The Secret Ingredient You Should Add To Your Turkey

Turkey Day is almost here, and you know what that means, don't you? Even before the annual tableside arguments over politics, the meaning of life, and who gets the last drumstick, you'll need to wade through a laundry list of absolute, guaranteed, best-ever ways to cook your holiday turkey. You absolutely, positively must dry brine/wet brine/deep fry/smoke/grill/embalm your bird, and that's not even getting into the issue of whether stuffing should be cooked on the inside or outside. Oh, and then there's the side dishes, the desserts, and all of the guest's inevitable oh-so-specific dietary requirements and food preferences... It's enough to make anyone resort to fowl language.

So will this be the year you just say the heck with it and swing by Arby's for a few turkey sandwiches or maybe pick up a Popeye's cajun turkey instead? Assuming you're still bound and determined to cook your own bird, we have yet more advice on how you should cook your turkey — no, seriously though, this really is something you're going to want to try, and it won't require anything hazardous to life and limb or even likely to set off your smoke detector. According to Chef Chris Scott of the Institute of Culinary Education, all you need is a surprisingly simple piece of fruit. As he told us, "One unexpected ingredient that can have a big impact on flavor and moisture of a Thanksgiving turkey is apples."

Why stuff your turkey with apples

Scott says to just take the whole apple, no need to peel or core it, and stuff it right into the crevice of the turkey prior to roasting. Actually, you'll probably need a few apples, depending on the size of your bird (Scott says he typically uses two). As to why you should do this, Scott explains "when you put apples inside the turkey, the steam, vapor, and flavor from roasting the apples is being concentrated inside the turkey and being absorbed into the turkey meat." He says this allows "the sweet taste of the apples [to] permeate... into the bird," which in turn "helps the meat stay juicy and moist." His recommended type of turkey-stuffing apple is the Granny Smith, because their high starch content "mean[s] the apple doesn't fall apart and turn to mush inside the turkey." This apple variety also has "more moisture and texture that will evaporate into the turkey."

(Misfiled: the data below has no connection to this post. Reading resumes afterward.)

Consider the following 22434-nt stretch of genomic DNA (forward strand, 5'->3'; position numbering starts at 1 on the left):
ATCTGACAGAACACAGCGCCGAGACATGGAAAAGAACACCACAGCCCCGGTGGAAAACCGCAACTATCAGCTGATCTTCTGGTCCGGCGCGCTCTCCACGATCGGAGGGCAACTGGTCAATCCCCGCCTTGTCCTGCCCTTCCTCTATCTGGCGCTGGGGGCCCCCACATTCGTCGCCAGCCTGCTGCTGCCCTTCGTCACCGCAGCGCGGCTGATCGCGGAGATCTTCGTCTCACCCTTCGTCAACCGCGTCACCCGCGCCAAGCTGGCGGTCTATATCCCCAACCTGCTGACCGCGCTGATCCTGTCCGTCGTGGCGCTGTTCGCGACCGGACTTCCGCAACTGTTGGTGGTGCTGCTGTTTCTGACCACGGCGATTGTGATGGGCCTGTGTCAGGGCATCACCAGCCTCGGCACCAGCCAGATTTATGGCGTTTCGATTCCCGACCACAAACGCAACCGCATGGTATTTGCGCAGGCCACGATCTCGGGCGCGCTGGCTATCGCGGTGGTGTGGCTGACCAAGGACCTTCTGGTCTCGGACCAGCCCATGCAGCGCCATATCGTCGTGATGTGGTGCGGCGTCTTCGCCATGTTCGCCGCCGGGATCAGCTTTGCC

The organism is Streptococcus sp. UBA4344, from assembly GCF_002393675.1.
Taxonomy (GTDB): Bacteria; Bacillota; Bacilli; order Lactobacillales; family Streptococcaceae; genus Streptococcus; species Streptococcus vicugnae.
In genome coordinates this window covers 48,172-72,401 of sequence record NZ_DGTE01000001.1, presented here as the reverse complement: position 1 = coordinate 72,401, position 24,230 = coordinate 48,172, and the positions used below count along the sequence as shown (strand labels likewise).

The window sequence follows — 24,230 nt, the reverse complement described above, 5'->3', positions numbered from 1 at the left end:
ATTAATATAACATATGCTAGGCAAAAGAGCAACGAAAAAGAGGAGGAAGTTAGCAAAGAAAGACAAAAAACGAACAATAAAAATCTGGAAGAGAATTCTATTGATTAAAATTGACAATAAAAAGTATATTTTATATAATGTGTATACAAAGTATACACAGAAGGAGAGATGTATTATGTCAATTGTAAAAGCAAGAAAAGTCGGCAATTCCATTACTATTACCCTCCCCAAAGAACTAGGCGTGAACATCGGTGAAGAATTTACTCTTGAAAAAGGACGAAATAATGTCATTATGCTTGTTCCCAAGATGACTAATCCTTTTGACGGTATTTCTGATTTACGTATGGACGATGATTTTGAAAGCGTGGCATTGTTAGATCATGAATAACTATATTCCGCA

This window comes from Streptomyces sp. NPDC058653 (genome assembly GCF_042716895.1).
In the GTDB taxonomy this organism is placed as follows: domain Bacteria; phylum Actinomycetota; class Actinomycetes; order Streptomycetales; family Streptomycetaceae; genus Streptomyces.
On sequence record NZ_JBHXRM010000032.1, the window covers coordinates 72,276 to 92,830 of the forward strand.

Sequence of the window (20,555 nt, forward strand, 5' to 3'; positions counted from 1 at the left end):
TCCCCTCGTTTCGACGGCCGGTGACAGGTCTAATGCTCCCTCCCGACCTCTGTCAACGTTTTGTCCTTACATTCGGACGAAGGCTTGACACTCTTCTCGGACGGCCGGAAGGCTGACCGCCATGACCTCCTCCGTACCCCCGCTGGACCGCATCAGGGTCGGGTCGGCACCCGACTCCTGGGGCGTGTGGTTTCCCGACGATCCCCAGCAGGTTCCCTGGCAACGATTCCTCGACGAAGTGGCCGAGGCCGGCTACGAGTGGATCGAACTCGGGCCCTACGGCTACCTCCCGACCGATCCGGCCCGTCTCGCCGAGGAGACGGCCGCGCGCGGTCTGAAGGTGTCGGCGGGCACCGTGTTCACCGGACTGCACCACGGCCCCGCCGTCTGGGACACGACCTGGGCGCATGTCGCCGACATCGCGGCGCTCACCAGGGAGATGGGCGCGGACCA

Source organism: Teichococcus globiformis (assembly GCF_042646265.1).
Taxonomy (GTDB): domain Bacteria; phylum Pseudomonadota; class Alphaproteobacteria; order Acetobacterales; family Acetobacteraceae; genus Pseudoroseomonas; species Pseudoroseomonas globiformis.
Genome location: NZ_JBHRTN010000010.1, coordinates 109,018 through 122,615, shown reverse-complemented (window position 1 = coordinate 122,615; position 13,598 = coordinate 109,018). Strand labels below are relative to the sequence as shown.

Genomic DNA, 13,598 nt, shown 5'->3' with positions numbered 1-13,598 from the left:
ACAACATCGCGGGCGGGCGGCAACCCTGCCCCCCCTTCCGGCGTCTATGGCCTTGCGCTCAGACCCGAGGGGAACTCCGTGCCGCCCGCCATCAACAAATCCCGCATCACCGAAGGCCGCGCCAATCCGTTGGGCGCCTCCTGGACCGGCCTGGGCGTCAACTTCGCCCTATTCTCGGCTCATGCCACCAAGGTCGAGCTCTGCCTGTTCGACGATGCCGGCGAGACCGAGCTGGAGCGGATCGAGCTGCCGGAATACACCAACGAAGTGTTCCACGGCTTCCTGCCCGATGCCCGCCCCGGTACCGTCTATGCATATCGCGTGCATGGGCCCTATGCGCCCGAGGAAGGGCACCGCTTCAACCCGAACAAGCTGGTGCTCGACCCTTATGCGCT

Scott does note, however, that once you take the turkey out of the oven, you really should toss the apples instead of attempting to re-purpose them for applesauce. The reason for this, Scott says, is "because you're putting the apples into a raw turkey, there's going to be a lot of turkey innards on the apples, even though they are cooking together," so food safety dictates that the apples are better off being discarded than consumed.

You can use other ingredients inside your turkey along with the apples

Scott says you don't have to stick with using nothing but apples to stuff your turkey. He suggests that certain other ingredients have complementary flavors that play nicely with apples, such as cloves, cinnamon sticks, and fresh herbs. Scott also suggests, should you not happen to have any fresh apples on hand (or should you be so averse to food waste that you don't like using stuff that will have to be thrown out after it's done its flavor-imparting bit), that you can put apple juice into the cooking pan. He says "the apple juice will add to the aroma of the turkey and flavor of the skin," but does warn, however, that "the apple juice will evaporate into the oven unless you have the turkey covered." His recommendation is always to put the apples right inside the turkey if you can, since if you do so, those apples "will be steaming and roasting and the juices and moisture will go into the meat."

Sounds pretty yummy to us, not to mention pretty easy and cheap if you want to give it a try. Still, this fruit-stuffed turkey thing makes us wonder... would it be possible to stuff a turkey with cranberries and/or pumpkin, thus creating one big time-saving multi-course mashup?